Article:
• Mark. Thanks very much for the info. Glad to see the increase in decline though i was hoping that increase would account for the higher turnout. Was surprised at your comment on MMP, which I was seeing as a potential positive outcome of the decline effort. Do you still feel that way? Is it MMP specifically or Proportional Rep in general?


      • Posted by Mark Henschel on 2014/06/19 at 8:38 am

        The result was about what I expected. If we saw a rise in declined ballots that would be accompanied by an increase in voter turnout — they both represent engagement. Many engaged voters would make choices they thought were for the best… the Greens for instance. The pundits who were saying the voters were “fatigued” and disengaging weren’t paying attention.

        Advocacy for PR is doing more harm than good because it stops the thinking about reform and confines it at the party level. However, what we have is not a circumstance where chiefly parties are treated unfairly by the system but one where the voter’s electoral and political voice is tightly constrained and is not translated faithfully or inclusively into representation that meaningfully puts the “we” into democracy.

        What we have is a failure to communicate which is both a failure to articulate and to translate. This problem is at a more fundamental level than the parties’.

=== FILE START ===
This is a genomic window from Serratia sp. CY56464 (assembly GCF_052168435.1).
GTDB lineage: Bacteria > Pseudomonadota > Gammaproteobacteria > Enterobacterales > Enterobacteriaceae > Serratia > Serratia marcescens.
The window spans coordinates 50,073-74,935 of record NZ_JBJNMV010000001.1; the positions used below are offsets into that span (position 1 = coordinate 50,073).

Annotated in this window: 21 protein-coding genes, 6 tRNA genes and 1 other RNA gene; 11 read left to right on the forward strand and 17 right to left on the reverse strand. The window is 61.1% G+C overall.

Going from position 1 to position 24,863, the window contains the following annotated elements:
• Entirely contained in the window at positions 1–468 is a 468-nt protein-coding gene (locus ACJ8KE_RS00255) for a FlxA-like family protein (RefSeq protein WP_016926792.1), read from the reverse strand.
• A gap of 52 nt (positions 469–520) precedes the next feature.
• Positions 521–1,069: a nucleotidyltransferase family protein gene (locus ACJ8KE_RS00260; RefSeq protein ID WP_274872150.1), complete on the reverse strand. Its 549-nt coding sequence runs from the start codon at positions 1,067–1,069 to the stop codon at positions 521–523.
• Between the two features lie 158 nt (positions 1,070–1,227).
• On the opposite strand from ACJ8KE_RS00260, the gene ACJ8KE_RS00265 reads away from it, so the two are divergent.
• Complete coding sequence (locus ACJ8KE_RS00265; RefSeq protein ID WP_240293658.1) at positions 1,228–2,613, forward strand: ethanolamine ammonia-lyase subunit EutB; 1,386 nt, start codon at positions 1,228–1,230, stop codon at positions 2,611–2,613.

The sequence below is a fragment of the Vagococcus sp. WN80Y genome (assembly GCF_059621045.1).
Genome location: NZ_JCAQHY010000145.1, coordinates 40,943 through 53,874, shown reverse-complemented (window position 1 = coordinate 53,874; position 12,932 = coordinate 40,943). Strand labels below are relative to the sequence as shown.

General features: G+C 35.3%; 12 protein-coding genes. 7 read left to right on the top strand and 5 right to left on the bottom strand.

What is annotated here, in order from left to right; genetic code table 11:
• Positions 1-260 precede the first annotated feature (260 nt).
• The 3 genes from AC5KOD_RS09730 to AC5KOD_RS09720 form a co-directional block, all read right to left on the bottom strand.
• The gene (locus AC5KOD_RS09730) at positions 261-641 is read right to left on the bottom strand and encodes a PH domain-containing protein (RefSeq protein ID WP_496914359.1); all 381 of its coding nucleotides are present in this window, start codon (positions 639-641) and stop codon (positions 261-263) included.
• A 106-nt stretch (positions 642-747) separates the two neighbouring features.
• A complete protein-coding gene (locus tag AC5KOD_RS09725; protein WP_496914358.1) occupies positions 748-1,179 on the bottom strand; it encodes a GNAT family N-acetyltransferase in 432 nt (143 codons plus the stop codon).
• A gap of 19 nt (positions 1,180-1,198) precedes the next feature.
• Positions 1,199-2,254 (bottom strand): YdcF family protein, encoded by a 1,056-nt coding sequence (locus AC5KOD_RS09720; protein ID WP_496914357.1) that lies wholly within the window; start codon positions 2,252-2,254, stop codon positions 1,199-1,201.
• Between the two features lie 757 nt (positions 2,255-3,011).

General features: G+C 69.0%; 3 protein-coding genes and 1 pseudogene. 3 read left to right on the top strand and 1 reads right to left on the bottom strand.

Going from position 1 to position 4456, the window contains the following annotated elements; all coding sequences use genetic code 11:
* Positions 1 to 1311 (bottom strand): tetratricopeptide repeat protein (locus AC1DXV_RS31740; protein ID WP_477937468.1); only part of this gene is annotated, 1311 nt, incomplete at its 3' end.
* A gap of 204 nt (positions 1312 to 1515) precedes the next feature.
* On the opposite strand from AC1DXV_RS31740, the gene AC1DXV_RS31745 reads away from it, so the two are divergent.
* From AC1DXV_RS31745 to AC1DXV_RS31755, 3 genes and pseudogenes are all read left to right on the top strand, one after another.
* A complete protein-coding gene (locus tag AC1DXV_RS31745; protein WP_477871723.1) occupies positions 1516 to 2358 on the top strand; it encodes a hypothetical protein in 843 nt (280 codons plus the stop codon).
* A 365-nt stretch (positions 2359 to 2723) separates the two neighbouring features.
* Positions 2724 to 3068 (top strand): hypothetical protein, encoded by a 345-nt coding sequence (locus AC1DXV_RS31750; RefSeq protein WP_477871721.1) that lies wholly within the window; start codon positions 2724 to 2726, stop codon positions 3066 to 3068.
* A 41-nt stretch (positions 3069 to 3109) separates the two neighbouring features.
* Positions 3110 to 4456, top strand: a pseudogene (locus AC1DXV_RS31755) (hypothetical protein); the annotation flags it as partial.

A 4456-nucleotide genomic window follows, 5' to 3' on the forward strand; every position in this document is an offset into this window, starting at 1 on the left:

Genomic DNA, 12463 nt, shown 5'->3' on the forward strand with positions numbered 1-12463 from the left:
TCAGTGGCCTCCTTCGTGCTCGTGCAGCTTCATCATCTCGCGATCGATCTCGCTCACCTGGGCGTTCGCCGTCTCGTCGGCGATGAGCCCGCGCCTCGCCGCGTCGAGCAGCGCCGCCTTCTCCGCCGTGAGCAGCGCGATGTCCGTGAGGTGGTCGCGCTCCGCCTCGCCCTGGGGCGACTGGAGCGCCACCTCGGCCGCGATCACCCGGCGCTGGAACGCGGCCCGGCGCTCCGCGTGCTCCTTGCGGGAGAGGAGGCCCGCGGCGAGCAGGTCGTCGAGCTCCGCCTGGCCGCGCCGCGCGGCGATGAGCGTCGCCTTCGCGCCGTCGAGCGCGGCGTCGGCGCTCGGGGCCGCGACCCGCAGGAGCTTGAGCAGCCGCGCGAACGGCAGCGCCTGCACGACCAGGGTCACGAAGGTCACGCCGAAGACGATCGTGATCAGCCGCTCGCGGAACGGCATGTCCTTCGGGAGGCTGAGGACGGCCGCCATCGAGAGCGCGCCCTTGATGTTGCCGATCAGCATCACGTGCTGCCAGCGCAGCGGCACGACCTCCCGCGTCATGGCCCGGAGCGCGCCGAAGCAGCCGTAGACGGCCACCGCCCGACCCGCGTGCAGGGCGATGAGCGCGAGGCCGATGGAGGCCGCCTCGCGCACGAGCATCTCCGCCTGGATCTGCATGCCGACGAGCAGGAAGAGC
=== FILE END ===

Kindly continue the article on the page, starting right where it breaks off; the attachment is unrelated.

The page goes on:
Here’s an example. Michael Chong has what seems to be a very reasonable bill in play to empower MPs to speak and vote more on their own recognizances… to allow them to better “do the right thing” by their own lights and by their constituents and to resist the centralized mono-cultural power within their own parties. Chong’s effort is at the procedural level and ignores one very important democratic fact: true empowerment has to derive from the voters (really the citizens). If MPs are going to speak and vote more independently hadn’t they better have the mandate from the voters to do so? Otherwise their power would be just as illegitimate as Stephen Harper’s majority government is. But PR and MMP say nothing about MP legitimacy. Fair Vote (and other electoral reformers) could (and should) be saying to the MPs “we believe in your empowerment and our advocacy supports you and the Reform Act so you have the backing of the people of Canada to pass this act… just remember our support later and help us get the reform that empowers both MP and voter and legitimizes our democracy.” But they can’t because party-based electoral system work against empowering MPs (and, so, work against empowering voters too).

        A sufficient system will be proportional but only incidentally. PR isn’t the correct objective. Thinking in terms of PR is to treat a melanoma with makeup.